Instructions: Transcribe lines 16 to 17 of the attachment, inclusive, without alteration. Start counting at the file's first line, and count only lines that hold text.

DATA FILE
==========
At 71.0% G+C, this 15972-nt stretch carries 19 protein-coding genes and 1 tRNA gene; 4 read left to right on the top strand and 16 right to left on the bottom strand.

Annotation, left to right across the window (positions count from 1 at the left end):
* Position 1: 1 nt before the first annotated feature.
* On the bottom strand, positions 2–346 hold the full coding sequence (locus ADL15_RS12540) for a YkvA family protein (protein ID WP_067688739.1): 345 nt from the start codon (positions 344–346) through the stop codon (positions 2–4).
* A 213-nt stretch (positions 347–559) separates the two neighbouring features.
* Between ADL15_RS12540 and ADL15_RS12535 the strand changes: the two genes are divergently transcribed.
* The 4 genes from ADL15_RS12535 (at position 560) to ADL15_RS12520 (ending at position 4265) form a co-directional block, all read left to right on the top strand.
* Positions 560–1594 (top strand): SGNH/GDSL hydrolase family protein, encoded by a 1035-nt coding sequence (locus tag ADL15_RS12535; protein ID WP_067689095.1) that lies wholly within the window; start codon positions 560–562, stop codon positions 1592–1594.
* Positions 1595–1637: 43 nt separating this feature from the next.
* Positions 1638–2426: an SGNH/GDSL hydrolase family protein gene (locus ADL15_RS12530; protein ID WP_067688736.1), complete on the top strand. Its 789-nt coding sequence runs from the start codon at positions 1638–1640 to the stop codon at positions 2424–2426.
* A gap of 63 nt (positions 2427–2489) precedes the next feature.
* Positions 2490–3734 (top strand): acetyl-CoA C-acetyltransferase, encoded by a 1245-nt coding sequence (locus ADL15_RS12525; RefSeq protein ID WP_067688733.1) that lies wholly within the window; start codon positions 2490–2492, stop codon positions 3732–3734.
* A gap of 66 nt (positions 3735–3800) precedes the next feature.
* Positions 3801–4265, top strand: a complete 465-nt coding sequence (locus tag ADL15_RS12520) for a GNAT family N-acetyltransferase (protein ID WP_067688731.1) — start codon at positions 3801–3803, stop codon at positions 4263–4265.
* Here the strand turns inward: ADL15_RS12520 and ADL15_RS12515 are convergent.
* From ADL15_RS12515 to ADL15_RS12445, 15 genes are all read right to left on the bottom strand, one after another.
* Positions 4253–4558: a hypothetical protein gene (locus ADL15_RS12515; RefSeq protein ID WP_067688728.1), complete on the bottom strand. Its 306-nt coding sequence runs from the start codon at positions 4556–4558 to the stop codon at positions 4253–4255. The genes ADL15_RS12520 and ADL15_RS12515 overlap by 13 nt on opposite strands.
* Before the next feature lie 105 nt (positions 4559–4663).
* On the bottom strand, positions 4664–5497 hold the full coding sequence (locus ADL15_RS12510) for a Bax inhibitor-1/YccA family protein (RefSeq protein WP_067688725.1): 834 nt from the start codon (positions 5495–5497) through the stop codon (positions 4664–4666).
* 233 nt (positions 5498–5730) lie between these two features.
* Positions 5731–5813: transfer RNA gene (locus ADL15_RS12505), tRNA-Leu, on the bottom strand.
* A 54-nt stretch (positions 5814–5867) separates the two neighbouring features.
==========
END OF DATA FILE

* From ADL15_RS12515 to ADL15_RS12445, 15 genes are all read right to left on the bottom strand, one after another.
* Positions 4253–4558: a hypothetical protein gene (locus ADL15_RS12515; RefSeq protein ID WP_067688728.1), complete on the bottom strand. Its 306-nt coding sequence runs from the start codon at positions 4556–4558 to the stop codon at positions 4253–4255. The genes ADL15_RS12520 and ADL15_RS12515 overlap by 13 nt on opposite strands.